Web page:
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Zero Trust Security: How Does It Work and Who Needs It?

Zero Trust Security: How Does It Work and Who Needs It?

Gone are the days when employees worked from just one location, supported by a local IT infrastructure. Today, remote work arrangements are common and highly sought-after, and the traditional network perimeter doesn’t exist anymore because employees now rely on a combination of work and personal devices to access a growing number of cloud services.

This new IT environment has made traditional approaches to cybersecurity ineffective, leading to an explosion of data breaches, ransomware attacks, and other costly incidents. Fortunately, a more robust approach to cybersecurity already exists, and it’s called zero trust security. Let’s take a closer look at how it works and who should implement it.

What Is Zero Trust Security?

As the name implies, zero trust security is a security model that doesn’t trust any user, device, or application by default, regardless of whether they’re located within the main network or outside.

Don’t be surprised if this model seems familiar to you. It was actually first presented by an analyst at Forrester Research Inc. in 2010. While many large enterprises have been relying on it for a long time, most SMBs were perfectly content with the castle-and-moat approach to security.

In the castle-and-moat approach, everything inside the network (= the castle) is trusted, and only outside connections are verified by a firewall or other security tools (= the moat). As you can imagine, this approach stops working when employees are forced to leave their offices because of a global pandemic, or when organizations embrace the cloud to increase their efficiency and lower their costs.

As soon as an intruder gets over the moat, they can do whatever they please inside the castle, and that’s unacceptable.

By always authenticating and authorizing all users, devices, and applications (even if they already reside inside the castle), zero trust security prevents a single intrusion from having disastrous consequences. Essentially, it ensures that all doors inside the castle are safely locked all the time and impossible to open by force.

When a remote employee working for an organization that has adopted the zero trust security model becomes compromised, the impact is highly localized because the threat is unable to move laterally across the network and keep spreading. The same happens when a third-party cloud vendor becomes infected with malware, or when one employee’s personal mobile device has spyware installed on it.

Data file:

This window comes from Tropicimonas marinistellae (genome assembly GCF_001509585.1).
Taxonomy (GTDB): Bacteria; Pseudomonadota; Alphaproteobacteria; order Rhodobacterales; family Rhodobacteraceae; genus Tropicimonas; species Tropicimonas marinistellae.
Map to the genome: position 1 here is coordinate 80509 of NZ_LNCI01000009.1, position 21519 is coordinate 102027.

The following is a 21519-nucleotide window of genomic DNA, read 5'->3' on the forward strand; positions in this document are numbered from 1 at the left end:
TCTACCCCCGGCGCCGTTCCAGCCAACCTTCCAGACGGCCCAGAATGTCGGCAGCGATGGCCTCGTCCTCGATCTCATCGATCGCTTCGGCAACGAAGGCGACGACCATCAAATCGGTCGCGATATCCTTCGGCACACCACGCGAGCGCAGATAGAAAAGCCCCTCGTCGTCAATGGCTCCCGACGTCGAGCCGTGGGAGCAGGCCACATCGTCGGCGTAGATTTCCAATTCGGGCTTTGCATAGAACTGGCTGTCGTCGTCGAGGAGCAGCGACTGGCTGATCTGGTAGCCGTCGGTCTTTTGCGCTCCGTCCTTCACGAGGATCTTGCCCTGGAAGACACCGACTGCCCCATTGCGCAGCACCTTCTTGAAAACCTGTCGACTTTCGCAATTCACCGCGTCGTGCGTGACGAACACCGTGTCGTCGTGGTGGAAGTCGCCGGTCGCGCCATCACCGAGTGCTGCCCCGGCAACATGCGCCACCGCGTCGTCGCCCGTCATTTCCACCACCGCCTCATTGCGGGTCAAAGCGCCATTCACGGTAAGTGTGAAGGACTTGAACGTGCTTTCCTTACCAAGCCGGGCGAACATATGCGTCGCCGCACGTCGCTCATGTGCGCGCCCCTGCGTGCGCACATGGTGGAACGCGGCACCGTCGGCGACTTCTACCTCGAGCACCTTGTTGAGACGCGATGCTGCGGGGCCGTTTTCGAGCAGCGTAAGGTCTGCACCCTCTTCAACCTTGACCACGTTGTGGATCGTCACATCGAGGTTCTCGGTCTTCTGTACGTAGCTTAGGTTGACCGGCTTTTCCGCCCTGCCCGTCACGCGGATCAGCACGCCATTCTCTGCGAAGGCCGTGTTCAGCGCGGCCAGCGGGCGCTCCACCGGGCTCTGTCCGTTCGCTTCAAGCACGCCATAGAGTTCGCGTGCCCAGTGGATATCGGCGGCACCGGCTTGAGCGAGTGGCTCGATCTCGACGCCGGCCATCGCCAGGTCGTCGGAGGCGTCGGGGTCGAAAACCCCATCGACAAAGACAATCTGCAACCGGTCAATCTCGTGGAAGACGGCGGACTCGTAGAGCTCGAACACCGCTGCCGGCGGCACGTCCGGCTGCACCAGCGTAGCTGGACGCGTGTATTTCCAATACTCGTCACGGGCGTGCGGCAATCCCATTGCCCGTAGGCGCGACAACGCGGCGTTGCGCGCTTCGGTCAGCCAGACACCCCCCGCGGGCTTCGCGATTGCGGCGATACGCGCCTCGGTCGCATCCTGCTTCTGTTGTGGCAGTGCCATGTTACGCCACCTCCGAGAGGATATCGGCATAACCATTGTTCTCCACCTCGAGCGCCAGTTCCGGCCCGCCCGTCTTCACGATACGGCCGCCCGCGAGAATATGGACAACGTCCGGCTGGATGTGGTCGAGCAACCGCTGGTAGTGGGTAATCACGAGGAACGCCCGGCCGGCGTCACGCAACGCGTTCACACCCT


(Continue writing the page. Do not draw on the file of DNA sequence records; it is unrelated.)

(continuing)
What Are the Main Benefits of Zero Trust Security?

According to a recently published report, the global market size of zero trust security is expected reach $51.6 billion by 2026 from $19.6 billion in 2020, growing at a CAGR of 17.4 percent.

Clearly, many organizations see zero trust security as the best way forward, and improved security posture isn’t the only benefit they’re attracted by. Here are three other important benefits of zero trust security you should know about:

  • Enhanced compliance: Zero trust security relies heavily on microsegmentation, the creation of many small perimeters, making it possible for organizations to control exactly how, when, and by who certain types of data are accessed. Such a granular level of access control is a boon when it comes to supporting compliance initiatives.
  • Accelerated digital transformation: Security is one of the biggest obstacles organizations need to overcome when they decide to embrace digital transformation. Zero trust security provides a holistic solution for addressing the challenges associated with moving from analog to digital, regardless of what the move involves.
  • Improved network visibility: Because zero trust security assumes that all connections are potentially malicious, it requires real-time monitoring of the entire network to vet connections coming from both inside and outside the local network. As a result, organizations get to enjoy a comprehensive record of all network activity, allowing them to check every access request and see exactly who and when made it.

How to Achieve Zero Trust Security?

Zero trust security is a holistic security model, so it doesn’t depend on any specific technology. There are, however, certain principles that all zero trust security implementations must follow:

  • Explicit verification: Always authenticate and authorize regardless of where the access request comes from.
  • Least privileged access: Let trusted users, devices, and applications do only what they’re trusted for.
  • Microsegmentation: Divide the network into microsegments to prevent malware from moving laterally across it.

Since there are countless different ways to achieve zero trust security, it’s paramount that you select the approach that best meets your needs and requirements.

At TechGen Consulting, we deploy ThreatLocker to empower organizations with application whitelisting, ringfencing, and data storage control capabilities, giving them everything they need to continuously monitor user behavior and authenticates every request.

ThreatLocker is affordable, and suitable for organizations of all sizes. Get in touch with us to learn more about how it can give you complete mastery over your endpoints.